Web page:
October 11th has come and gone, and I am still sorting out my impressions of the Ship Shape project at Shake-A-Leg Miami. I spent a lot of time reviewing my 300-plus photos as I prepared a slide show for the SALM booth at IBEX, and I think they tell a great story about volunteers coming together to learn new skills and to contribute some serious elbow grease to the program.
If you would like to see my pictures, click here.
I especially want to thank our industry partners, including Bill Lindsey (Star brite), Joe Purtell (Interlux), Steve Morton (Performance Marine Coatings), and Norman Katz (Katzscan) for their support.
So, what did we accomplish? Here’s the tangible stuff: We painted topsides, boot stripes, and bottoms of two Freedom 20s. Number Two is our “Fighting Lady Yellow” vessel, and Hagen’s Hope (Number Eight) is our red-white-and-royal-blue sloop.
They both now outshine any other boat in the the SALM fleet, with the possible exception of our Green Machine Access dinghy. Soon those Freedoms will be back in the water, and they will be beautiful to behold out on Biscayne Bay.
We also did a lot of work on Access dinghies, proving how well a little well-applied paint can give new life to an old hull. We did a lot of stripping and sanding, and soon those dinghies will be restored to their original interior colors.
What else? Many of us who took part in several of our paint-a-thons gained some new friends and enjoyed nurturing those connections. One thing in particular that drew us together was the ever-changing landscape of our work area and our work assignments. Creativity reigned, as we often had to solve immediate problems that went far beyond how much reducer we needed for the best possible flow.
We dealt with hot weather, locked-up tools, shortages of supplies, and who to call for pizza. We drank an excessive amount of Coke Zero, wore pirate bandanas (well, some of us did), learned more than we ever wanted to know about differing types and grades of sandpaper, and learned that masking tape is our friend.
We “egyptianed” 20-ft boats from side yard to hangar and back again. We panicked when our brushes lost hairs and our rollers crumbled. We learned to work fast to beat the heat, and we learned to work in teams, reminding each other that there is no “you” in team.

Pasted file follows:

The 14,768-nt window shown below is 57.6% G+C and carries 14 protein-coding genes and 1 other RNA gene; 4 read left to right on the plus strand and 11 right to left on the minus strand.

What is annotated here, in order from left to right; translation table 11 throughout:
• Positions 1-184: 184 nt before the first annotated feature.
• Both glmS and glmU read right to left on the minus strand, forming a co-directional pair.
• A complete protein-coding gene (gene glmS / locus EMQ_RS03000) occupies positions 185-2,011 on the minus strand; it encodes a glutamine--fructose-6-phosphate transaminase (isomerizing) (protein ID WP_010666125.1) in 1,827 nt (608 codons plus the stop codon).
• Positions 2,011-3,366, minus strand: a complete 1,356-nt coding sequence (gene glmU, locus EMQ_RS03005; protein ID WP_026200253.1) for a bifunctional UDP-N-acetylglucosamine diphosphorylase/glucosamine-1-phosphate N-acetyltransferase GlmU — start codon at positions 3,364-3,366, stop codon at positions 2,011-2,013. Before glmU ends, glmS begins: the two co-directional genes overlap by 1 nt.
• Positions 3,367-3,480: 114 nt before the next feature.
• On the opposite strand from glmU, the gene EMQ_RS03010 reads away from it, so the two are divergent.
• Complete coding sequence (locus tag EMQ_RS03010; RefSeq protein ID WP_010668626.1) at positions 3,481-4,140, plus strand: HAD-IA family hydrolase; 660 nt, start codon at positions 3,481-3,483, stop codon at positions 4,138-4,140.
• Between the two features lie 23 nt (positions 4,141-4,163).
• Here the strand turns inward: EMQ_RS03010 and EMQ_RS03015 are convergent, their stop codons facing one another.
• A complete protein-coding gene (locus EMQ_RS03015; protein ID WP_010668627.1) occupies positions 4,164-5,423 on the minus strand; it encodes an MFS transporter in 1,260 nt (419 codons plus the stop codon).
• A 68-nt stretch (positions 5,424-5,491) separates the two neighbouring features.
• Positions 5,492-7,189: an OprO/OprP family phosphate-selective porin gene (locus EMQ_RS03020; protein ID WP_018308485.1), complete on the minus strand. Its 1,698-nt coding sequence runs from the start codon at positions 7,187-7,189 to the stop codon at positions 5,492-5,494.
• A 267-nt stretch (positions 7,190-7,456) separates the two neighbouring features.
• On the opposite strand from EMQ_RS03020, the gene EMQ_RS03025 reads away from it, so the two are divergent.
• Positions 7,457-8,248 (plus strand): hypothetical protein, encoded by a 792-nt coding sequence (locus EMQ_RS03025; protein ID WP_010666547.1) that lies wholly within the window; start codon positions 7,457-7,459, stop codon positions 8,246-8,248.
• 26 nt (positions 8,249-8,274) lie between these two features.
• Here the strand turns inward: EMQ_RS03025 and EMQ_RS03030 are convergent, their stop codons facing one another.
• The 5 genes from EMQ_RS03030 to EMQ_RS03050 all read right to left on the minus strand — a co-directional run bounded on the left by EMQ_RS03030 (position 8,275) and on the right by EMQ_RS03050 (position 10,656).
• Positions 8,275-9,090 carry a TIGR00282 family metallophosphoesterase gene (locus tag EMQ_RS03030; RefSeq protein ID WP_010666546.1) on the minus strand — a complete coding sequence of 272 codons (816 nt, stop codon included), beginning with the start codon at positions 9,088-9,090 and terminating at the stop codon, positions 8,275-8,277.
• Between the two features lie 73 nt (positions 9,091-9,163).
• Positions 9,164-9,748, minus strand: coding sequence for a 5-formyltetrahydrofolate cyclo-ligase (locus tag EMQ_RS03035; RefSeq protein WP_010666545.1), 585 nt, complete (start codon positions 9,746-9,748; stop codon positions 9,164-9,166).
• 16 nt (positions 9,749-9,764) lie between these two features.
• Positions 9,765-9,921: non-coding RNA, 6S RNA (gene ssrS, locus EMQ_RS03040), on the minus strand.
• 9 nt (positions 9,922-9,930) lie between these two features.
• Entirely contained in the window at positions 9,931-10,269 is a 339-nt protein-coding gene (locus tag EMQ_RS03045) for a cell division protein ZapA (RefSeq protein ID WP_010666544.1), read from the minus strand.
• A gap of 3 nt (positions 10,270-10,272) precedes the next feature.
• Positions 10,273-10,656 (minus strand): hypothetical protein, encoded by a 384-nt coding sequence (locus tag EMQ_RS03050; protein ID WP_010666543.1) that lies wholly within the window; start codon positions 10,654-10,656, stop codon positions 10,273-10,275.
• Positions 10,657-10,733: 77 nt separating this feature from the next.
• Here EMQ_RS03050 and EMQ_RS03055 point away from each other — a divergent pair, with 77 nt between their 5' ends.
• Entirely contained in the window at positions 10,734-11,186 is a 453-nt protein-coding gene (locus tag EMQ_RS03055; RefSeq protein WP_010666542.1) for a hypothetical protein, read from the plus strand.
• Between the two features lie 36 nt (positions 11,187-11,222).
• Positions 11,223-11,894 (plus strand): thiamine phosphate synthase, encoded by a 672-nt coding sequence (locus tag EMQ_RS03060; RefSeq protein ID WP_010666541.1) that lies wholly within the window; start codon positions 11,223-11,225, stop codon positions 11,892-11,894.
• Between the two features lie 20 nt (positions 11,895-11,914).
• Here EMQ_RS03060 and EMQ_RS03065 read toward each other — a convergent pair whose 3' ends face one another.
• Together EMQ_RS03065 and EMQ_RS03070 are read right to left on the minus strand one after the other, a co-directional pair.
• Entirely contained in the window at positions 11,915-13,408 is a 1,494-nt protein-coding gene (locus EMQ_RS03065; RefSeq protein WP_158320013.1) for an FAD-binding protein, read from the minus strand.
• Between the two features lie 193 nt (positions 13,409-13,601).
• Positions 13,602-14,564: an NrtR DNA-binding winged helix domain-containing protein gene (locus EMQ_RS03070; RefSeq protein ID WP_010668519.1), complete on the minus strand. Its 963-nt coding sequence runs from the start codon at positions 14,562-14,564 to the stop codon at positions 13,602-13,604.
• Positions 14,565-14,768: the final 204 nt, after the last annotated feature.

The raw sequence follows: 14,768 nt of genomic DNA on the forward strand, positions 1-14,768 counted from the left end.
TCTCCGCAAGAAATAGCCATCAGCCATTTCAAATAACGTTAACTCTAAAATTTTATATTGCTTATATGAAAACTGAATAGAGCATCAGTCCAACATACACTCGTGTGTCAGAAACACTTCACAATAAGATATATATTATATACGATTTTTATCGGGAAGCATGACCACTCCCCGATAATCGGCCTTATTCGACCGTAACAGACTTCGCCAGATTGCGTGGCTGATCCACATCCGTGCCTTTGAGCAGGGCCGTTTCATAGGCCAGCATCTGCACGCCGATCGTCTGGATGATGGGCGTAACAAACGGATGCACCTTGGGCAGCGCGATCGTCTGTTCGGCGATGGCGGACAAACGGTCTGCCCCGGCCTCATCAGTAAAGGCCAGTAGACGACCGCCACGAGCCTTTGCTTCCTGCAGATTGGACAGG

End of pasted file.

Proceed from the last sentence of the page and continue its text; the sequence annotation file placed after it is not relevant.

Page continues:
We learned what a difference having the right tools and the best support can make to a project. We learned that gloss is more than a state of mind.
I hope that every volunteer who took part at any point in the project will continue to participate in Ship Shape.
On the other hand, for a number of reasons, we did not achieve our goal of completing top-coat work on all nine Freedoms. And I’m not sure we really achieved our goal of establishing a core group of volunteer stewards for the fleet, people who are dedicated to learning the fine art of boat maintenance and repair and equally dedicated to passing on their skills. But maybe. I know this weekend we’ll have a few “regulars” at work in the hangar, preparing more Access dinghies for painting, and I hope that will continue every weekend.
Also, I did not achieve my own work-related goal of developing any new content for ProBoat E-Training, and that’s a big disappointment to me. At some juncture during our count down, the focus of the project shifted from process (training) to product (painting). There are a number of reasons why that happened, and I know most of them by heart. I often left the worksite feeling discouraged because of that shift, but I never left without being thankful and happy to have met so many great volunteers and associates.
By the way, the event on Oct 11 was a great success, with a wonderful swarm of people enjoying a balmy night at Shake-A-Leg Miami, tasting Kiwi BBQ and sushi, thoroughly enchanted by their visit to the Gateway to Biscayne Bay.
Thanks to everyone who took part in this first Phase of the Ship Shape Project. I hope we’ll have many more chances to meet and work together for the good of the Shake-A-Leg Miami community.